Americans Take Comfort In TV

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For television executives, it's safe to exhale.

They worried that depression over the Sept. 11 terrorist attacks would drive people away from prime-time TV. Instead, based on ratings from the season's opening week, the opposite is true.

"Obviously, none of us knew what to expect," NBC entertainment president Jeff Zucker said. "Clearly, the established shows have returned in a major way, and I think that's a relief to those who program television and probably a relief to the country as well that they can see their familiar friends."

Zucker chose his last word for its double meaning. NBC's "Friends" was one of the week's notable successes, with 31 million people tuning in Thursday to see which of the three female characters was pregnant.

Prime-time viewing in general was up 4 percent over the last two years during the first few nights of the season, said top CBS researcher David Poltrack.

"People are spending more time at home," Poltrack said. "People are seeking the comfortable. All of the traditionally strong hit shows got off to strong starts."

These included dramas like ABC's "The Practice," NBC's "Law and Order" and "ER" and CBS' "JAG" and "CSI: Crime Scene Investigation." Comedies "Everybody Loves Raymond" on CBS and "Frasier" on NBC also did well.

Indeed, one rival network executive likened "Friends" to comfort food in troubled time and admitted he watched it instead of his network's fare Thursday night.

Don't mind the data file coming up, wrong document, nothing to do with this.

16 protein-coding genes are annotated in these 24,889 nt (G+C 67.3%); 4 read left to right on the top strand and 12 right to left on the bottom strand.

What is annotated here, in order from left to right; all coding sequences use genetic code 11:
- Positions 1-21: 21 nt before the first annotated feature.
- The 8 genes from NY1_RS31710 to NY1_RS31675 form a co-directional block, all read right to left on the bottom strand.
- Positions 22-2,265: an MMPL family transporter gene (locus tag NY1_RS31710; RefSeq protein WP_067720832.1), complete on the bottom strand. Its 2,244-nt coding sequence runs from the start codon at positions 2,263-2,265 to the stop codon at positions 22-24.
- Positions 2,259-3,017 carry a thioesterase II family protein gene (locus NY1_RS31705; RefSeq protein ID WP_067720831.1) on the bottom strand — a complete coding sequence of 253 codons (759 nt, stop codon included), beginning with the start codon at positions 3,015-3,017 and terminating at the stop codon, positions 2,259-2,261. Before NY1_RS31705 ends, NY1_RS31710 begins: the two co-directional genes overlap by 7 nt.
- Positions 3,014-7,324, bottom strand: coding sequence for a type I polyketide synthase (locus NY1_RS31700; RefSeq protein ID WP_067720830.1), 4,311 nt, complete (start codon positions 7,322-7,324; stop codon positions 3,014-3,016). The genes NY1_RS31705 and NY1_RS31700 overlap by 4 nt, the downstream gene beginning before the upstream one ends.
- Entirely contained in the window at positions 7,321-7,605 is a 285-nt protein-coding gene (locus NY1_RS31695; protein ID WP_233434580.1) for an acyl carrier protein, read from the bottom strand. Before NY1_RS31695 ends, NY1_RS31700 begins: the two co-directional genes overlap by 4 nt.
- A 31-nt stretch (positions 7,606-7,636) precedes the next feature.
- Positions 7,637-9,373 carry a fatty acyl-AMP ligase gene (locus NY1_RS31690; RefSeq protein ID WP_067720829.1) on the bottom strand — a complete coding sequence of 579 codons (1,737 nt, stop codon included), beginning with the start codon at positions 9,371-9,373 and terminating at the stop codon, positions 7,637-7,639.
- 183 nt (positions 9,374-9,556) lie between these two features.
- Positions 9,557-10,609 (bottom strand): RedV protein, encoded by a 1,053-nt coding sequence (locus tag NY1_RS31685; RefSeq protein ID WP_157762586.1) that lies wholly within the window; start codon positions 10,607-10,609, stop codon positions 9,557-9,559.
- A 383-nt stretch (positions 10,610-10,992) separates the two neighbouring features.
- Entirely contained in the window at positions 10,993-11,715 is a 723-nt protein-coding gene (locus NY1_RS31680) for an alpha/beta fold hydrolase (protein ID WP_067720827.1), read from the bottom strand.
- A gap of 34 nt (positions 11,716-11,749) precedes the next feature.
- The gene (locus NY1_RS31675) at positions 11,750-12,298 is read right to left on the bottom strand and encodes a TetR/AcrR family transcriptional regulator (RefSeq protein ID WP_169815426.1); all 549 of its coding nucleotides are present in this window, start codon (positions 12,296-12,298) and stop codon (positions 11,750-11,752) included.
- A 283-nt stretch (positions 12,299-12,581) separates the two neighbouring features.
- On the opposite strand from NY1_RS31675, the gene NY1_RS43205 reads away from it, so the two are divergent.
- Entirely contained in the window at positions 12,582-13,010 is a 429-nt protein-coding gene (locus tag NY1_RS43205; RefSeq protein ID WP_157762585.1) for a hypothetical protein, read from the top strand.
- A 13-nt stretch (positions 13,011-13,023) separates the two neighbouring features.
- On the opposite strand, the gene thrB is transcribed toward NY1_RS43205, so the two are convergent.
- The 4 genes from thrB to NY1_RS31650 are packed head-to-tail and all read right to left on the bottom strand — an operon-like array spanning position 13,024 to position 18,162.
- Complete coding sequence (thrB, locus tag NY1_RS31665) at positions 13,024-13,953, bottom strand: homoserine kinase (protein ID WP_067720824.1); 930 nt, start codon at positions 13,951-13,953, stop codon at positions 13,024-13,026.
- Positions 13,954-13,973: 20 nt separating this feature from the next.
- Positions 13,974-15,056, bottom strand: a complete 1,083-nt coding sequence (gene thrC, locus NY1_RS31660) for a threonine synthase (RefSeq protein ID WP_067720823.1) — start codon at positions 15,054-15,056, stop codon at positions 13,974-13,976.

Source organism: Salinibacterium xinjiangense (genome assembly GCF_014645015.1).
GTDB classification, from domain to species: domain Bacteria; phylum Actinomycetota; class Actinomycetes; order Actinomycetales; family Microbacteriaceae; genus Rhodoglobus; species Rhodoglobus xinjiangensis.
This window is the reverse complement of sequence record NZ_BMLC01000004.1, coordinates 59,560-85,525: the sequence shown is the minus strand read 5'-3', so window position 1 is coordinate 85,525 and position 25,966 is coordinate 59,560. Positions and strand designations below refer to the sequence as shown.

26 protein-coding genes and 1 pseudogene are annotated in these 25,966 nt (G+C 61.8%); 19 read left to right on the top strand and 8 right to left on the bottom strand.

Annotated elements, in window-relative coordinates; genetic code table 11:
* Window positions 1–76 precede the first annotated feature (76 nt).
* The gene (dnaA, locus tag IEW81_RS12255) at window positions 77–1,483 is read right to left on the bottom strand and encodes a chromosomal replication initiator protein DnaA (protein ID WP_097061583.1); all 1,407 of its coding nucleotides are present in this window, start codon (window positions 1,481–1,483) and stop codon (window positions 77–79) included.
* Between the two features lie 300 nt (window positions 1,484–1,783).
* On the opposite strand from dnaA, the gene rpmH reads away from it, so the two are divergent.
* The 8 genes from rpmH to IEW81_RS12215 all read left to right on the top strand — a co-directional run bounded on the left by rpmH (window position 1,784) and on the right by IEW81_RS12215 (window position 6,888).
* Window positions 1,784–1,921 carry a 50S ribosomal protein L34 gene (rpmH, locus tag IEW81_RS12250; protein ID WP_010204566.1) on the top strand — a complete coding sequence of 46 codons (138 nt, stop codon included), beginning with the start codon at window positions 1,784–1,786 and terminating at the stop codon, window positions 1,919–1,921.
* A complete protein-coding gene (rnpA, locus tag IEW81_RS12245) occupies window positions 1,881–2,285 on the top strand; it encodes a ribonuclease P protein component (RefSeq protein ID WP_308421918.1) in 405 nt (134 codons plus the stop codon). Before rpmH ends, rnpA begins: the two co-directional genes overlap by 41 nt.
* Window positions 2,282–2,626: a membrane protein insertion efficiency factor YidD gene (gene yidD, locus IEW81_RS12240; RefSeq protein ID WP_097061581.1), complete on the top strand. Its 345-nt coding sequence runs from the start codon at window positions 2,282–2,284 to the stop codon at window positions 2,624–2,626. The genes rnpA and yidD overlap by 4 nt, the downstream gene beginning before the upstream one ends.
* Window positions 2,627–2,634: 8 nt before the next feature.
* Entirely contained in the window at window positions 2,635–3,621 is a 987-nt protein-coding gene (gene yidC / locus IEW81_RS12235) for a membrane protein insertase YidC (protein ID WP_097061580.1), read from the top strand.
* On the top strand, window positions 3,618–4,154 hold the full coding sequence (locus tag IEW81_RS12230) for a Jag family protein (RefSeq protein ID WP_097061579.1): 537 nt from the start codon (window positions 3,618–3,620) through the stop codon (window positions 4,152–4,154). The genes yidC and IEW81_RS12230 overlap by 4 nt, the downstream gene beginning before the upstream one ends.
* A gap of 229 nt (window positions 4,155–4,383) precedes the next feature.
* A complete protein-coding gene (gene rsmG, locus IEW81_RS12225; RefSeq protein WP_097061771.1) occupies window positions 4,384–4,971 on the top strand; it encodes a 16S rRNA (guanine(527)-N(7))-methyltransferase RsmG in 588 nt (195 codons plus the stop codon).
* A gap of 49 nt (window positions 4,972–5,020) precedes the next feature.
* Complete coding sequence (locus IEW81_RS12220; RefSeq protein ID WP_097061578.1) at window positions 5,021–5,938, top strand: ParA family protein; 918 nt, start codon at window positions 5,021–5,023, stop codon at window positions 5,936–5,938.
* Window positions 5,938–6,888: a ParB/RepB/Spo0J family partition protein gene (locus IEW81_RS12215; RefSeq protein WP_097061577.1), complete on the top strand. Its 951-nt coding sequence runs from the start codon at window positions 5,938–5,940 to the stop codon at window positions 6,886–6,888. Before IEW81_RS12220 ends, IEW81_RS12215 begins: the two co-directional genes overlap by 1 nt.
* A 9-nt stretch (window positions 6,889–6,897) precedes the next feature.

Wednesday's premiere of the latest "Star Trek" series, called "Enterprise," gave UPN its best ratings night since the network launched in 1995 with the predecessor, "Star Trek: Voyager." The original "Star Trek" dates back more than 30 years.

"I thought that people would come back," said Jeff Bader, ABC entertainment executive vice president. "The question was how quickly they would come back. They came back rather quickly."

Executives were fearful their promotional efforts would be derailed by the four nights when broadcasters ran news reports commercial-free. Some new series, like NBC's "Crossing Jordan" and CBS' "The Education of Max Bickford," drew the curious despite fewer promos.

Still, Zucker said, "it's probably harder for new shows to break through."

It's tough to draw conclusions about whether viewers have a greater taste for comedies or dramas. And networks warn against giving too much weight to one week's ratings, since viewers are known to sample new shows and quickly flee.

Reality shows did poorly last week, particularly Fox's "Love Cruise," NBC's "Lost" and CBS' fading "The Amazing Race." Some analysts have suggested that with such dramatic real news, faux reality television would suffer.

"Part of the problem is there's too much of this stuff," Zucker said, "and that was going to be a problem no matter what happened in the world."

The true fate of reality TV won't be known until Oct. 11, when CBS debuts the third edition of "Survivor."

One eye-opening loser last week was ABC's "ho Wants to Be a Millionaire," which faded badly against tough competition. ABC expects its viewers to return after viewers sample something else, Bader said.

As in any TV season, some new shows are already living on borrowed time. "Wolf Lake" seems out of step with CBS' audience. Ellen DeGeneres and Emeril Lagasse are unlikely to overcome poor reviews and initial viewer disinterest in their sitcoms.

Written By DAVID BAUDER © MMI The Associated Press. All Rights Reserved. This material may not be published, broadcast, rewritten, or redistributed